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N Engl J Med. 1987 Jul 30;317(5):272-8.

Effect of spectinomycin use on the prevalence of spectinomycin-resistant and of penicillinase-producing Neisseria gonorrhoeae.

Abstract

Because of the high prevalence of penicillinase-producing Neisseria gonorrhoeae in the Republic of Korea, spectinomycin has been used there in the primary treatment of gonococcal infections in U.S. military personnel since 1981, but there have been increasingly frequent reports of treatment failures with spectinomycin. We conducted a clinical study to determine the efficacy of spectinomycin treatment in 124 U.S. servicemen in the Republic of Korea who had urethral gonococcal infections. Ninety-seven patients were treated with spectinomycin alone and evaluated in a follow-up visit. In eight patients (8.2 percent), this treatment was unsuccessful. Antibiotic-sensitivity testing on isolates from seven of the patients with treatment failure demonstrated that six isolates were highly resistant to spectinomycin (minimal inhibitory concentration, greater than or equal to 100 micrograms per milliliter). None of the spectinomycin-resistant strains had become resistant to penicillin, either through the production of penicillinase or through a chromosomal mutation. Although the mechanism of spectinomycin resistance appears to be a chromosomal mutation, these isolates were generally sensitive to other antibiotics. The prevalence of resistance to spectinomycin resulted in the substitution of ceftriaxone for the primary treatment of gonorrhea acquired by U.S. military personnel in the Republic of Korea. We believe that the rapid emergence of spectinomycin resistance in this population mandates a cautious approach to widescale use of the drug and indicates a need to broaden current surveillance programs.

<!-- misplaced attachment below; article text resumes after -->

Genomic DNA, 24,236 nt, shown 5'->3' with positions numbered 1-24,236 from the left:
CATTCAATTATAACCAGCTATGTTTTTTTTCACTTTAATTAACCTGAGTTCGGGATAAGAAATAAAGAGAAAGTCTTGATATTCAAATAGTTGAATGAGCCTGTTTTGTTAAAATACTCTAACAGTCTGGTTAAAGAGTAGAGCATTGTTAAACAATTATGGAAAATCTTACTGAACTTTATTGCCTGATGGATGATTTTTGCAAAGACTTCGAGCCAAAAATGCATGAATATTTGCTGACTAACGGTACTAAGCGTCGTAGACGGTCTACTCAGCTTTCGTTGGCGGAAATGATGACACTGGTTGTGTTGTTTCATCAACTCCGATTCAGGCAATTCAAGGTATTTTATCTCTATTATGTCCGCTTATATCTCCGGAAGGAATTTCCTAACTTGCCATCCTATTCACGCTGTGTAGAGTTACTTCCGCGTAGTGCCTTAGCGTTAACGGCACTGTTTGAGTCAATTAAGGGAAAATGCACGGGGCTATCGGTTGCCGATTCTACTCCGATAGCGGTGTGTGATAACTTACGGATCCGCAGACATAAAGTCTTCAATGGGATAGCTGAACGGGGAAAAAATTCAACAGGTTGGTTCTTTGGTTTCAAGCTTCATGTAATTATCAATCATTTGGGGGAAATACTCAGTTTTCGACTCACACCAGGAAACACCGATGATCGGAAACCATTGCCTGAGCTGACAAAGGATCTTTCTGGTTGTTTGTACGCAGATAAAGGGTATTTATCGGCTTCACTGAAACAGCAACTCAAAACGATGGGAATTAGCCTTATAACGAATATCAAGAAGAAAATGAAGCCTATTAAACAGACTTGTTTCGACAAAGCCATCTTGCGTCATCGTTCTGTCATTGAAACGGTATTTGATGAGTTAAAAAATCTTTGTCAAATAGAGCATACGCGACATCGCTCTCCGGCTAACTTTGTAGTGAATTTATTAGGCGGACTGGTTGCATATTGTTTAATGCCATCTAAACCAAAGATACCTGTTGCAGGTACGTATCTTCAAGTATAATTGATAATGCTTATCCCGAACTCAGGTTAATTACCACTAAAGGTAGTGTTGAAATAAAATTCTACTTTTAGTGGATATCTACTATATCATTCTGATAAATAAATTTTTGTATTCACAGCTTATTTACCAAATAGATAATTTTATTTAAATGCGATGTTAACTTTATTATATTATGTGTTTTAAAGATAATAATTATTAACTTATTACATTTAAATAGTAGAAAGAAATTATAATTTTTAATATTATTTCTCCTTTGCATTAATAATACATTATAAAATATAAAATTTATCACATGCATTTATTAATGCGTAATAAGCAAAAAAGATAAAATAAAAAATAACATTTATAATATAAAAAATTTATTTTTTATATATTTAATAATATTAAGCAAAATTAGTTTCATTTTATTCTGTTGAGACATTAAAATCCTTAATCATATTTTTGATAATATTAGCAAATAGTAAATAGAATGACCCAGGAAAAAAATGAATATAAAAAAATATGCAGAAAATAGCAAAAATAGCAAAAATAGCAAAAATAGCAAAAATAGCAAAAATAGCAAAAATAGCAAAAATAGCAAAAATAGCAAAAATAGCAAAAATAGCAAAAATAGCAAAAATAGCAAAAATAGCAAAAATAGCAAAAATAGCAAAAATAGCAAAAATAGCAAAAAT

PMID:
2955222
DOI:
10.1056/NEJM198707303170504
[Indexed for MEDLINE]

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